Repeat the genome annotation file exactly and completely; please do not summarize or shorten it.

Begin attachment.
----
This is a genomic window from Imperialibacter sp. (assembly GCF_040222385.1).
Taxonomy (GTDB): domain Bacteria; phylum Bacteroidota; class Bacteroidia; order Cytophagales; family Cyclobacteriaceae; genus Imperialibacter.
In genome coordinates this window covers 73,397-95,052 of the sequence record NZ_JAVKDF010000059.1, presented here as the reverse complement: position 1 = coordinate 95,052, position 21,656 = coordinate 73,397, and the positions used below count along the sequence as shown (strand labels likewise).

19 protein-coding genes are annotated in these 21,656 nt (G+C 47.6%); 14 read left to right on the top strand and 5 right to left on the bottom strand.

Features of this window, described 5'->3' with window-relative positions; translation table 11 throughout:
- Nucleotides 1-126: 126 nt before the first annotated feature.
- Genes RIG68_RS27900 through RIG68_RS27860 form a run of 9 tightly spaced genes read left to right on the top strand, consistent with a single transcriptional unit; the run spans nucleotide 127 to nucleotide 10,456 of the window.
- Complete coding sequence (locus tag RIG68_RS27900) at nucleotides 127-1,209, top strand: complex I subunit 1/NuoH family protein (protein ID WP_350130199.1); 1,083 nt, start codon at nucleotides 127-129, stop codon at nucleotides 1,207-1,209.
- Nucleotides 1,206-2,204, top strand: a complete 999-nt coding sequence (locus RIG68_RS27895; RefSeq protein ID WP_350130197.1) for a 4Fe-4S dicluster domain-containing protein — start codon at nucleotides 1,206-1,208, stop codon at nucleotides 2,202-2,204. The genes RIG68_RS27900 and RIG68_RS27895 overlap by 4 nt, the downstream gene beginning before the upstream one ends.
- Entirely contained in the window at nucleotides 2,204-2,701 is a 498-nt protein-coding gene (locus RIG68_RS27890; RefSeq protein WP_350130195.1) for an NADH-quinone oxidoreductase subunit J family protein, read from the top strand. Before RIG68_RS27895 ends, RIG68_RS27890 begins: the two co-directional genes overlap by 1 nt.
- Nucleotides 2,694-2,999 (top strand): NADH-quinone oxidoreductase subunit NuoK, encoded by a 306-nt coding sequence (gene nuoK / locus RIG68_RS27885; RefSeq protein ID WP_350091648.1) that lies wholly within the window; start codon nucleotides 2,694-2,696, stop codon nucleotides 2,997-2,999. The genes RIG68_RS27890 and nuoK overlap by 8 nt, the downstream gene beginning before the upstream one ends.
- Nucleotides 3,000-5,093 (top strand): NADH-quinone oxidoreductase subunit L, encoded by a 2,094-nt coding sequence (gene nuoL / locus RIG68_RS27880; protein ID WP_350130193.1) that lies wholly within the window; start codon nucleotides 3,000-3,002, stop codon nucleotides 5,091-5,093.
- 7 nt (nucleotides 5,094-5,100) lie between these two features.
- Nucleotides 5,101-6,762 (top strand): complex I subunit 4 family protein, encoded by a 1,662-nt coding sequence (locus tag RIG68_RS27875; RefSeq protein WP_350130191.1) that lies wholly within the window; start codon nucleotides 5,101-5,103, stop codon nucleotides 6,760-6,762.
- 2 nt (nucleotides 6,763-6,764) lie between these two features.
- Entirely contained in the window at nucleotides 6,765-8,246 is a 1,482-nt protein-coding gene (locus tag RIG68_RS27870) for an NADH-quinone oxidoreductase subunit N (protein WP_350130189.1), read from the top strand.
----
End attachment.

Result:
This is a genomic window from Imperialibacter sp. (assembly GCF_040222385.1).
Taxonomy (GTDB): domain Bacteria; phylum Bacteroidota; class Bacteroidia; order Cytophagales; family Cyclobacteriaceae; genus Imperialibacter.
In genome coordinates this window covers 73,397-95,052 of the sequence record NZ_JAVKDF010000059.1, presented here as the reverse complement: position 1 = coordinate 95,052, position 21,656 = coordinate 73,397, and the positions used below count along the sequence as shown (strand labels likewise).

19 protein-coding genes are annotated in these 21,656 nt (G+C 47.6%); 14 read left to right on the top strand and 5 right to left on the bottom strand.

Features of this window, described 5'->3' with window-relative positions; translation table 11 throughout:
- Nucleotides 1-126: 126 nt before the first annotated feature.
- Genes RIG68_RS27900 through RIG68_RS27860 form a run of 9 tightly spaced genes read left to right on the top strand, consistent with a single transcriptional unit; the run spans nucleotide 127 to nucleotide 10,456 of the window.
- Complete coding sequence (locus tag RIG68_RS27900) at nucleotides 127-1,209, top strand: complex I subunit 1/NuoH family protein (protein ID WP_350130199.1); 1,083 nt, start codon at nucleotides 127-129, stop codon at nucleotides 1,207-1,209.
- Nucleotides 1,206-2,204, top strand: a complete 999-nt coding sequence (locus RIG68_RS27895; RefSeq protein ID WP_350130197.1) for a 4Fe-4S dicluster domain-containing protein — start codon at nucleotides 1,206-1,208, stop codon at nucleotides 2,202-2,204. The genes RIG68_RS27900 and RIG68_RS27895 overlap by 4 nt, the downstream gene beginning before the upstream one ends.
- Entirely contained in the window at nucleotides 2,204-2,701 is a 498-nt protein-coding gene (locus RIG68_RS27890; RefSeq protein WP_350130195.1) for an NADH-quinone oxidoreductase subunit J family protein, read from the top strand. Before RIG68_RS27895 ends, RIG68_RS27890 begins: the two co-directional genes overlap by 1 nt.
- Nucleotides 2,694-2,999 (top strand): NADH-quinone oxidoreductase subunit NuoK, encoded by a 306-nt coding sequence (gene nuoK / locus RIG68_RS27885; RefSeq protein ID WP_350091648.1) that lies wholly within the window; start codon nucleotides 2,694-2,696, stop codon nucleotides 2,997-2,999. The genes RIG68_RS27890 and nuoK overlap by 8 nt, the downstream gene beginning before the upstream one ends.
- Nucleotides 3,000-5,093 (top strand): NADH-quinone oxidoreductase subunit L, encoded by a 2,094-nt coding sequence (gene nuoL / locus RIG68_RS27880; protein ID WP_350130193.1) that lies wholly within the window; start codon nucleotides 3,000-3,002, stop codon nucleotides 5,091-5,093.
- 7 nt (nucleotides 5,094-5,100) lie between these two features.
- Nucleotides 5,101-6,762 (top strand): complex I subunit 4 family protein, encoded by a 1,662-nt coding sequence (locus tag RIG68_RS27875; RefSeq protein WP_350130191.1) that lies wholly within the window; start codon nucleotides 5,101-5,103, stop codon nucleotides 6,760-6,762.
- 2 nt (nucleotides 6,763-6,764) lie between these two features.
- Entirely contained in the window at nucleotides 6,765-8,246 is a 1,482-nt protein-coding gene (locus tag RIG68_RS27870) for an NADH-quinone oxidoreductase subunit N (protein WP_350130189.1), read from the top strand.